Mix up 3 cups freshly grated zucchini with 1 cup cottage cheese, 2 cups cooked brown rice, 1 cup grated cheese, lots of fresh herbs, salt, pepper and one hard-working egg — then pour the whole thing into oversize muffin tins instead of a casserole dish. Bake them at 350 degrees F for about 25 minutes, then invert the “muffins” onto tiny plates. Add one homemade flag (bamboo skewer + painter’s tape) and ta-da! A casserole becomes a castle.
Now that the school year is well under way, chances are your morning and evening schedules are becoming ever more hectic. Between early carpools, afternoon dentist appointments and late soccer practices, it can seem almost impossible to make time for cooking breakfast and dinner — let alone packing school lunches. And on those days, it’s important to have quick-fix meals waiting for you in the freezer. The key to getting the most out of your freezer is making sure it’s always stocked with a range of ingredients and ready-to-go dishes; try to dedicate some time on the weekend to preparing and freezing foods so they’ll be there when you need them. Check out a few of Food Network’s go-to easy-to-freeze recipes for breakfast, snack time and dinner below to find favorites that kids and grownups alike will enjoy.
Sometimes just getting out the door in the morning can seem like a feat, and on days like that, it’s best to not have to worry about your kids’ breakfasts. Food Network Kitchens takes the guesswork out of morning meals with its Freezer to Oven Berry Muffins, studded with juicy blueberries and finished with a cinnamon crumb topping before freezing. While this recipe yields 12 muffins, you only need to bake as many as you need at a time while leaving the others in the freezer.
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Fall ushers in comforting dishes, football Sundays and the inevitable back-to-school whirlwind. This whirlwind includes coming up with ideas for breakfast, lunch, after-school snacks and, on top of that, a quick, easy and satisfying dinner for the entire family. It can become slightly overwhelming. FN Dish is here to help.
Join Food Network’s Melissa d’Arabian, Catherine McCord of Weelicious.com and Dan Pashman of CookingChannelTV.com’s Web series, Good to Know, for a Google+ Hangout about all things fall-related on Tuesday, Sept. 17 at 1pm EST.
They’ll be chatting about family-friendly recipes, secret weapons for grocery shopping, game-watching snacks and delicious fall dishes, even sharing some fun ideas for Halloween.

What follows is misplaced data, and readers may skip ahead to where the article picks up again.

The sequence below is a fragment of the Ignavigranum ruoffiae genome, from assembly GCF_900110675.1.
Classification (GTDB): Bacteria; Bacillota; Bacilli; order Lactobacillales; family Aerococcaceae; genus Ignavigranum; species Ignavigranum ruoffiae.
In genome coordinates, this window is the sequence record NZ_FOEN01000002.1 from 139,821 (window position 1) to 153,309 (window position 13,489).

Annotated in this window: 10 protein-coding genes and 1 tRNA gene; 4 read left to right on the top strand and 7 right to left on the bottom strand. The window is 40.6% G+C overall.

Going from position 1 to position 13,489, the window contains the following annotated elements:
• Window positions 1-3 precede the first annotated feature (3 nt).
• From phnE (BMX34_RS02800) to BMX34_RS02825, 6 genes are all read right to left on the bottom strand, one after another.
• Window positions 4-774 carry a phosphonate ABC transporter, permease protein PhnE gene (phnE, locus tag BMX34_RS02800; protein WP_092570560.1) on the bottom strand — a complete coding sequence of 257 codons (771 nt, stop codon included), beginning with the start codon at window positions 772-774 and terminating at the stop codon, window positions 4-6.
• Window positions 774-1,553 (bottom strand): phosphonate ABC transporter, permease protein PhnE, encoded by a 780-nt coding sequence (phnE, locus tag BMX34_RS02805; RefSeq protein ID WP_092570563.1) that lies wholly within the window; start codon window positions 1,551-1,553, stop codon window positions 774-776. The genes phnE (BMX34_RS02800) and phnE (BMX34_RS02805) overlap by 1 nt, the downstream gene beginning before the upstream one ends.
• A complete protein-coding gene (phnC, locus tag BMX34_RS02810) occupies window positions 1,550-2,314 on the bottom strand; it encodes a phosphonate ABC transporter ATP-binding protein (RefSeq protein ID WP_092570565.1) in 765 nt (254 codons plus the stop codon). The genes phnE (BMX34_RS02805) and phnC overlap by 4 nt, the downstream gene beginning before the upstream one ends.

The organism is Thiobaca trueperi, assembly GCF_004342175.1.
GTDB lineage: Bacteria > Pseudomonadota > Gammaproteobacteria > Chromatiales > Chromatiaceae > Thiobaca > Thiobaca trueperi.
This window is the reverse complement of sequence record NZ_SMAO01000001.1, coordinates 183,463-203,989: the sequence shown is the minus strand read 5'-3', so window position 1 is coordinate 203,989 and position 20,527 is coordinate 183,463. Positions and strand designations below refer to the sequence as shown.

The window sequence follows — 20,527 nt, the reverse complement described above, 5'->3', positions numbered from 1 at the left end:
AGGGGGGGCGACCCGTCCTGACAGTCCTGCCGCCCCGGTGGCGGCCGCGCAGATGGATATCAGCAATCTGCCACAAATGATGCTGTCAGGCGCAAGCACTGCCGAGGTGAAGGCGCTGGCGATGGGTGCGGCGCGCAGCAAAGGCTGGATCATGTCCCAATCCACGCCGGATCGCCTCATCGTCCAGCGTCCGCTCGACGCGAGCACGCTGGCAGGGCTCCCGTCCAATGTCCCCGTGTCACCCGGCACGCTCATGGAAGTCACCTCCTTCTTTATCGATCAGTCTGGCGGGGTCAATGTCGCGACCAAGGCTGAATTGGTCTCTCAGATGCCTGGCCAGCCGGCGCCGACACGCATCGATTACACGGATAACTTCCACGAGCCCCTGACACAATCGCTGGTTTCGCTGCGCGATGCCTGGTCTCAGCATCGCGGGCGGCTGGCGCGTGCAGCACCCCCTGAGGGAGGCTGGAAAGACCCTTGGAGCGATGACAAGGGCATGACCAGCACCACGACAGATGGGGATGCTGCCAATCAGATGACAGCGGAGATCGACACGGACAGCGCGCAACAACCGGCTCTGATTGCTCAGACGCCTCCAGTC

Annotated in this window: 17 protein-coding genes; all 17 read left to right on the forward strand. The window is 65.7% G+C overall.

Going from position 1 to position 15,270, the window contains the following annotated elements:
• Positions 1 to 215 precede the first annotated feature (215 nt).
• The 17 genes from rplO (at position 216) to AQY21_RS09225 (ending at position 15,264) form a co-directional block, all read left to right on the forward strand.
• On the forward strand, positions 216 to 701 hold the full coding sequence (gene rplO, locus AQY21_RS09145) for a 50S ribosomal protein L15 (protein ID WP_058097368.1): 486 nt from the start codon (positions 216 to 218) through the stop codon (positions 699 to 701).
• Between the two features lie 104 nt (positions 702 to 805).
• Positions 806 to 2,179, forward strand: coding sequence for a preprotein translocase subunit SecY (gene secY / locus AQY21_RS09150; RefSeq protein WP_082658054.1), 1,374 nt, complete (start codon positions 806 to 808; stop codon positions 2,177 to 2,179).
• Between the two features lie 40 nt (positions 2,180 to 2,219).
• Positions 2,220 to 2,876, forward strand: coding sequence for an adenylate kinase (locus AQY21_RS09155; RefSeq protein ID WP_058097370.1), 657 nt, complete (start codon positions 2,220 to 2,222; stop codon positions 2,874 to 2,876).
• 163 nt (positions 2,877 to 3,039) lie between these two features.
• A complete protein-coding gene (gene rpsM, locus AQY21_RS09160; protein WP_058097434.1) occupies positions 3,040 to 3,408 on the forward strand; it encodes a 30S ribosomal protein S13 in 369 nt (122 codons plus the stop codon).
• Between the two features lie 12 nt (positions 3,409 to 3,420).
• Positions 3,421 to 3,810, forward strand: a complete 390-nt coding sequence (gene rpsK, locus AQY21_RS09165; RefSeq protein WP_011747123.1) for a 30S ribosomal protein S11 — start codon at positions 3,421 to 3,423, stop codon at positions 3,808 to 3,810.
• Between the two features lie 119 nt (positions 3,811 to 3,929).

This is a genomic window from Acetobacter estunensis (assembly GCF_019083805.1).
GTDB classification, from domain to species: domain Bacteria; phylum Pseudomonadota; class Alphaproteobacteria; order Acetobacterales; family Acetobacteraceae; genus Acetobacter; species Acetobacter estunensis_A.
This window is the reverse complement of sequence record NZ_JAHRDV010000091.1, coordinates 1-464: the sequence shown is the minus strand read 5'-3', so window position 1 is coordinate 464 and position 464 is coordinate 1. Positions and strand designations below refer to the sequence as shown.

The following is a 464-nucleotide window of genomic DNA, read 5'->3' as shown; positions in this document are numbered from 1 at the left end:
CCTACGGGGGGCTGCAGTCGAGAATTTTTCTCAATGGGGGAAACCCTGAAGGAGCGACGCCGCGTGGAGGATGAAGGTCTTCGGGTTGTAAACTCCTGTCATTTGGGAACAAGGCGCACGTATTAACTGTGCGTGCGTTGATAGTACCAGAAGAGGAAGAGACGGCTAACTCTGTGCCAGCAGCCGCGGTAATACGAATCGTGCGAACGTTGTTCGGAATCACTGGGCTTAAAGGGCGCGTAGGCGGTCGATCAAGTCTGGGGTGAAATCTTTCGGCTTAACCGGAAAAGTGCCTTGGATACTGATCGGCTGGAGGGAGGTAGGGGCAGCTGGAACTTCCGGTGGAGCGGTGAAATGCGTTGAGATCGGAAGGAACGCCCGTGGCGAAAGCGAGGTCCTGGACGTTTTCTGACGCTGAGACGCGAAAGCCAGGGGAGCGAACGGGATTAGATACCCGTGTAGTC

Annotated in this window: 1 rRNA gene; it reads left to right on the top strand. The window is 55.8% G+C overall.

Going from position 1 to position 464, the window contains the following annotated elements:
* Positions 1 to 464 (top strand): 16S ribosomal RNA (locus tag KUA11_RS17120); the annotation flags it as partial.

Do you have a question you want answered? Post your questions for the Google+ Hangout here and return to that page on Tuesday, Sept. 17 at 1pm EST to see if yours is answered.
Life seems to get busy for everyone in the fall. I’ve been asked by a number of fans for ways to get dinner on the table quickly. One of the best tools in a busy life is your freezer. Making double of any labor-intensive dish (such as lasagna) and freezing half is a great way to cut down time in the kitchen. Another huge timesaver is partially prepping your meat before it goes into the freezer, making cooking day a much easier affair. A few minutes spent strategically upfront can turn ingredients you buy at the grocery store into menus-waiting-to-happen. Stare at a frozen hunk of ground beef and no ideas jump out at you, but imagine some barbecue meatballs that can be on the table in about a half hour (of passive cooking), and suddenly your mind can fill in the blanks: I’ll put them on a whole-wheat bun and add something crunchy like coleslaw.
My challenge today is to take on the monster ground beef package. I’ll share exactly how I partially prep a value pack of ground beef into six menu ideas in less than 30 minutes (not including shopping). These 30 minutes will save you a few hours up the road. Ready?
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First things first, don’t call a dish a “salad.” Most kids don’t like salad or the thought of a salad. Try something more fun like, “We’re having a cherry tomato surprise!” Most kids like surprises.
Next, let them get involved. For this particular easy late-summer dish, even the tiniest hands can help. I slice the tomatoes and my 2-year-old puts them into a bowl. Same goes for the basil. I handle the onions (and more on this in a second), then our 4-year-old adds the olive oil and helps to gently stir.
So the onions. Yes, I left in the long slices of red onion. I know most kids don’t like onions, but there are usually two ways to approach this: Make the onions so small kids won’t see and taste them or make them big enough to easily avoid. We went with the latter. And it worked.